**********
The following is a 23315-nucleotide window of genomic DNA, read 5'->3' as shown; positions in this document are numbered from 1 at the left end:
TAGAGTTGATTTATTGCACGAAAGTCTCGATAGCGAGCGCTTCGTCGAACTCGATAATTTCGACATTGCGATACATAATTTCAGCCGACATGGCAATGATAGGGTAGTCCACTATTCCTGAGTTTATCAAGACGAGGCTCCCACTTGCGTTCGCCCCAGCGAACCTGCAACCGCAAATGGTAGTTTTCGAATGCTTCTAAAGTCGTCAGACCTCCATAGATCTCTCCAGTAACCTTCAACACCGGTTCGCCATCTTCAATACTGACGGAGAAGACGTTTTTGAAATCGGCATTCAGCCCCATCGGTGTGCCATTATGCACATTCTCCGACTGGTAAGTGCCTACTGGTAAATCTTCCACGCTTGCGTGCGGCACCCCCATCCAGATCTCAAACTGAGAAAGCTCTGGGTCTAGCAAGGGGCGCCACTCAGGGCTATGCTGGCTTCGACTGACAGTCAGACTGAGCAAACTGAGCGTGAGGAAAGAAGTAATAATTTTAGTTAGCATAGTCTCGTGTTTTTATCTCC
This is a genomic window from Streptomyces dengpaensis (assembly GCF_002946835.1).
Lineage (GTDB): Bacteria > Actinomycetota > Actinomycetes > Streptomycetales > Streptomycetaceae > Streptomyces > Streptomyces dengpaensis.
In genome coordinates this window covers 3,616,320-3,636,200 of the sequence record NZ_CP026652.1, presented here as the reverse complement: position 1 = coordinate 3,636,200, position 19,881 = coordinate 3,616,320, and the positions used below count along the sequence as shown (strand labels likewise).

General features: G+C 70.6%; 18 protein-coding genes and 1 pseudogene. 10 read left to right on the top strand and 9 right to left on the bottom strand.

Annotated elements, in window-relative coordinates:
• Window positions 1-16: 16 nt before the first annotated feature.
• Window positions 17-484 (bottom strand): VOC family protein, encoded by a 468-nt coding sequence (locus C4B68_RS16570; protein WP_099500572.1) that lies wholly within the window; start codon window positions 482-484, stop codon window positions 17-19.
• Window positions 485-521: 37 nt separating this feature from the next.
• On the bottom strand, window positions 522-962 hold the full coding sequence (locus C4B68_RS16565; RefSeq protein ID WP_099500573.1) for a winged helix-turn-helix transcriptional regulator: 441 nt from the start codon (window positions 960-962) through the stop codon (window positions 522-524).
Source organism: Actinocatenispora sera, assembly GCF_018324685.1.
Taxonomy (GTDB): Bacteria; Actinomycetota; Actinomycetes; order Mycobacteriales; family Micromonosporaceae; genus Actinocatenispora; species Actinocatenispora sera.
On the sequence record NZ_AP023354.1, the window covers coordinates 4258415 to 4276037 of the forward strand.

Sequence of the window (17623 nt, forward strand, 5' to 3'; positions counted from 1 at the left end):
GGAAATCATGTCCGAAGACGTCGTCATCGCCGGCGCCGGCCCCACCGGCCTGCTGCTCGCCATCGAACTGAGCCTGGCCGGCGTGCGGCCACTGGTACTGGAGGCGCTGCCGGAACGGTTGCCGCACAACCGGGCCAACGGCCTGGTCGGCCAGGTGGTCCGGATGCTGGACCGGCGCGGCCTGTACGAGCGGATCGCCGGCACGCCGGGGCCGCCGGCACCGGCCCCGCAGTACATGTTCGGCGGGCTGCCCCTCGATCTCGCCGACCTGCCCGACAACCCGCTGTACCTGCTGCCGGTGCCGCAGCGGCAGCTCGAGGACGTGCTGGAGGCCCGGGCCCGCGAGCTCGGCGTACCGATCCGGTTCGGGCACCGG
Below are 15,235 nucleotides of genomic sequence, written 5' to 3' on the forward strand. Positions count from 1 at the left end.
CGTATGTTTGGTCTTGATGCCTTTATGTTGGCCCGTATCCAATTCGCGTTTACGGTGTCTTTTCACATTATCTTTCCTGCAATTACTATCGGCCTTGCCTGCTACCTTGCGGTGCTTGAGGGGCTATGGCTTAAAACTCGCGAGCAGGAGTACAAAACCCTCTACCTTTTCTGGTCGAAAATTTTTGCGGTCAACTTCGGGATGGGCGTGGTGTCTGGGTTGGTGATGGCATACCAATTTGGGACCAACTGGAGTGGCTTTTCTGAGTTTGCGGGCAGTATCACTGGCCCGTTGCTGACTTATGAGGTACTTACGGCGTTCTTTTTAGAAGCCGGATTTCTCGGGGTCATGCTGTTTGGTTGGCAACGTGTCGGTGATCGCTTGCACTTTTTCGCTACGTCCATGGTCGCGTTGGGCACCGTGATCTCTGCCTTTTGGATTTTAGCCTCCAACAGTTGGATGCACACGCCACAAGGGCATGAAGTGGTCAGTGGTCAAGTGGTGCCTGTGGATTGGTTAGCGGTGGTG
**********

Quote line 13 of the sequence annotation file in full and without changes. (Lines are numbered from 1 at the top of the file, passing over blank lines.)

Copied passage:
Taxonomy (GTDB): Bacteria; Actinomycetota; Actinomycetes; order Mycobacteriales; family Micromonosporaceae; genus Actinocatenispora; species Actinocatenispora sera.